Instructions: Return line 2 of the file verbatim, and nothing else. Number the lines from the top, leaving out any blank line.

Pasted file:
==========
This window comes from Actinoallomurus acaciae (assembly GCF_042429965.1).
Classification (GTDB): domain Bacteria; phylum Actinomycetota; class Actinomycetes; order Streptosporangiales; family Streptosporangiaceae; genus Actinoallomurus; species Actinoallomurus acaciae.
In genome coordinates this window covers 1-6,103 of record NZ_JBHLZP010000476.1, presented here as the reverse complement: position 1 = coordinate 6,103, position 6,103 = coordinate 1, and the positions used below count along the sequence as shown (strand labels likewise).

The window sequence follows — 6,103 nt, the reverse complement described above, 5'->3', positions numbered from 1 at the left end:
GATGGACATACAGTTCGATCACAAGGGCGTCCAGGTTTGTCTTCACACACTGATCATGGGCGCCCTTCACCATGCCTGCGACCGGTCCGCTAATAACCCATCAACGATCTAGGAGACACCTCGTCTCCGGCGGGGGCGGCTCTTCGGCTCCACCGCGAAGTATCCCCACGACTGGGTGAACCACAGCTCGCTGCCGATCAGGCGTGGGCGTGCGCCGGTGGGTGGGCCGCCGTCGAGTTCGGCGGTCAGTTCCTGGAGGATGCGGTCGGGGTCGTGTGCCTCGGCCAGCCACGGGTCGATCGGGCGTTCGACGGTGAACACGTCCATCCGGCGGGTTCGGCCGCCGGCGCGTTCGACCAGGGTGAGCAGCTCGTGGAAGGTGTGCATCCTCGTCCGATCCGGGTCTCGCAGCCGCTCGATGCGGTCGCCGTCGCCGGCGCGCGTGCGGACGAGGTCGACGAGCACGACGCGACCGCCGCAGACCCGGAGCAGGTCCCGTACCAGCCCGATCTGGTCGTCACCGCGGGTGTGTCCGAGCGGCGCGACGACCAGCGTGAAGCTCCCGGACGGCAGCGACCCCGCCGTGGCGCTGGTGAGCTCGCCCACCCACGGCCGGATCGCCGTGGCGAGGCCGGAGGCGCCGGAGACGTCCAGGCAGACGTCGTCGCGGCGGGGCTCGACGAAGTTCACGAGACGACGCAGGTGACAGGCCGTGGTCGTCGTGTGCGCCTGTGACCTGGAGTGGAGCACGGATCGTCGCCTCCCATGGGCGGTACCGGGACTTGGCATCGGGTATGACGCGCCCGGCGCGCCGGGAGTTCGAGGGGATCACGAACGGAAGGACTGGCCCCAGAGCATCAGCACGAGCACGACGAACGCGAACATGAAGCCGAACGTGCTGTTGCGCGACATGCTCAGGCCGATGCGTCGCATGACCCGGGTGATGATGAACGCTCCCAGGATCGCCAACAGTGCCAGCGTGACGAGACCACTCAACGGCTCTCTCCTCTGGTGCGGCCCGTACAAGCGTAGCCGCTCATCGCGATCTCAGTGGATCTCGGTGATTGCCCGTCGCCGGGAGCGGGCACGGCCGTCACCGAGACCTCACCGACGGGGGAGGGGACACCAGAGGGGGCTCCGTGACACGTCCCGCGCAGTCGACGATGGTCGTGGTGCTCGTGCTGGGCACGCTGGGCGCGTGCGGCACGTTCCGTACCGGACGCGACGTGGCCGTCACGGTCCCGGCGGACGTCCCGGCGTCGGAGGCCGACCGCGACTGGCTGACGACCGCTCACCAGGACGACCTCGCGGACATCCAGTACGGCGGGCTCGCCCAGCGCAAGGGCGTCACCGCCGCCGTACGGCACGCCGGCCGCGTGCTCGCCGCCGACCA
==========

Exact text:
Classification (GTDB): domain Bacteria; phylum Actinomycetota; class Actinomycetes; order Streptosporangiales; family Streptosporangiaceae; genus Actinoallomurus; species Actinoallomurus acaciae.